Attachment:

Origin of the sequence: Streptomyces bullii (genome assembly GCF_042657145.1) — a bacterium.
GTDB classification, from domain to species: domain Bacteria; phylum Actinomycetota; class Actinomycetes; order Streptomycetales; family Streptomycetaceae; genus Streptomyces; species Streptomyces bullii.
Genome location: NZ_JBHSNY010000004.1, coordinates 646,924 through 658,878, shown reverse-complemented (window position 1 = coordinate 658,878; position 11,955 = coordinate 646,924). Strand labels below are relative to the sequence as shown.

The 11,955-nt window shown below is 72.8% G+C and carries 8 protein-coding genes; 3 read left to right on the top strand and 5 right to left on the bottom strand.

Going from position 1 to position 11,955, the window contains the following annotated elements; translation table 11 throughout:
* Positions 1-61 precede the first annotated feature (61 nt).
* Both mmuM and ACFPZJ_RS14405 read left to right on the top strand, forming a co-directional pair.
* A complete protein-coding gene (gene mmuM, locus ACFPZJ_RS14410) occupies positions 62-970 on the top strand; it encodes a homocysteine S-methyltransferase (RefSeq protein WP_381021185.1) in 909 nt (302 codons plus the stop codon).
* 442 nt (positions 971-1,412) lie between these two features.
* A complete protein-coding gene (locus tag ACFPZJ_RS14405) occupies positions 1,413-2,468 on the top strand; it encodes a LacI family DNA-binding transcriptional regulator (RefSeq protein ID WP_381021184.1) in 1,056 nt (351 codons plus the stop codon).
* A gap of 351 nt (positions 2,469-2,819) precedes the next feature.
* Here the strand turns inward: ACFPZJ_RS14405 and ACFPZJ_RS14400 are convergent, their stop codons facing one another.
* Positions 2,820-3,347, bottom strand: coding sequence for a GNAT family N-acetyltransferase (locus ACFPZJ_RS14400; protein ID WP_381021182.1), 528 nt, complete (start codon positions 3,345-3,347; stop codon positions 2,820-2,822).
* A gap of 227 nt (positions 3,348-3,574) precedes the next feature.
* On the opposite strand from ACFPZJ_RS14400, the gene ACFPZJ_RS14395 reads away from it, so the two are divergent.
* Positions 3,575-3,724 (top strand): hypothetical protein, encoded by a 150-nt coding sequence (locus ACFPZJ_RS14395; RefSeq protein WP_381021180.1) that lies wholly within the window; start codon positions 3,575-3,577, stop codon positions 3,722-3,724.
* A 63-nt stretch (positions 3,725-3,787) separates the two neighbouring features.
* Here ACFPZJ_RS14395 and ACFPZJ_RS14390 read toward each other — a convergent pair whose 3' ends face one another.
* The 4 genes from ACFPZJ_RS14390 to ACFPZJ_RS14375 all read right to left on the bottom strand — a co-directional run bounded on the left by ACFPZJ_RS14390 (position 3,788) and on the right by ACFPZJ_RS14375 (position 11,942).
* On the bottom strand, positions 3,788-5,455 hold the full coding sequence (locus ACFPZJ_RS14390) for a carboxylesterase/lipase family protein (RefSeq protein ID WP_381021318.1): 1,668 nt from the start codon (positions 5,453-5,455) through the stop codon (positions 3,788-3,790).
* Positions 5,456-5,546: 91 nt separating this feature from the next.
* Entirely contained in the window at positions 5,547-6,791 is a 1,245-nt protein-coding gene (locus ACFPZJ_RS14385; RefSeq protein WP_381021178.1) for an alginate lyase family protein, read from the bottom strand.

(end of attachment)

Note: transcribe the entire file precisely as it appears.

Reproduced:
Origin of the sequence: Streptomyces bullii (genome assembly GCF_042657145.1) — a bacterium.
GTDB classification, from domain to species: domain Bacteria; phylum Actinomycetota; class Actinomycetes; order Streptomycetales; family Streptomycetaceae; genus Streptomyces; species Streptomyces bullii.
Genome location: NZ_JBHSNY010000004.1, coordinates 646,924 through 658,878, shown reverse-complemented (window position 1 = coordinate 658,878; position 11,955 = coordinate 646,924). Strand labels below are relative to the sequence as shown.

The 11,955-nt window shown below is 72.8% G+C and carries 8 protein-coding genes; 3 read left to right on the top strand and 5 right to left on the bottom strand.

Going from position 1 to position 11,955, the window contains the following annotated elements; translation table 11 throughout:
* Positions 1-61 precede the first annotated feature (61 nt).
* Both mmuM and ACFPZJ_RS14405 read left to right on the top strand, forming a co-directional pair.
* A complete protein-coding gene (gene mmuM, locus ACFPZJ_RS14410) occupies positions 62-970 on the top strand; it encodes a homocysteine S-methyltransferase (RefSeq protein WP_381021185.1) in 909 nt (302 codons plus the stop codon).
* 442 nt (positions 971-1,412) lie between these two features.
* A complete protein-coding gene (locus tag ACFPZJ_RS14405) occupies positions 1,413-2,468 on the top strand; it encodes a LacI family DNA-binding transcriptional regulator (RefSeq protein ID WP_381021184.1) in 1,056 nt (351 codons plus the stop codon).
* A gap of 351 nt (positions 2,469-2,819) precedes the next feature.
* Here the strand turns inward: ACFPZJ_RS14405 and ACFPZJ_RS14400 are convergent, their stop codons facing one another.
* Positions 2,820-3,347, bottom strand: coding sequence for a GNAT family N-acetyltransferase (locus ACFPZJ_RS14400; protein ID WP_381021182.1), 528 nt, complete (start codon positions 3,345-3,347; stop codon positions 2,820-2,822).
* A gap of 227 nt (positions 3,348-3,574) precedes the next feature.
* On the opposite strand from ACFPZJ_RS14400, the gene ACFPZJ_RS14395 reads away from it, so the two are divergent.
* Positions 3,575-3,724 (top strand): hypothetical protein, encoded by a 150-nt coding sequence (locus ACFPZJ_RS14395; RefSeq protein WP_381021180.1) that lies wholly within the window; start codon positions 3,575-3,577, stop codon positions 3,722-3,724.
* A 63-nt stretch (positions 3,725-3,787) separates the two neighbouring features.
* Here ACFPZJ_RS14395 and ACFPZJ_RS14390 read toward each other — a convergent pair whose 3' ends face one another.
* The 4 genes from ACFPZJ_RS14390 to ACFPZJ_RS14375 all read right to left on the bottom strand — a co-directional run bounded on the left by ACFPZJ_RS14390 (position 3,788) and on the right by ACFPZJ_RS14375 (position 11,942).
* On the bottom strand, positions 3,788-5,455 hold the full coding sequence (locus ACFPZJ_RS14390) for a carboxylesterase/lipase family protein (RefSeq protein ID WP_381021318.1): 1,668 nt from the start codon (positions 5,453-5,455) through the stop codon (positions 3,788-3,790).
* Positions 5,456-5,546: 91 nt separating this feature from the next.
* Entirely contained in the window at positions 5,547-6,791 is a 1,245-nt protein-coding gene (locus ACFPZJ_RS14385; RefSeq protein WP_381021178.1) for an alginate lyase family protein, read from the bottom strand.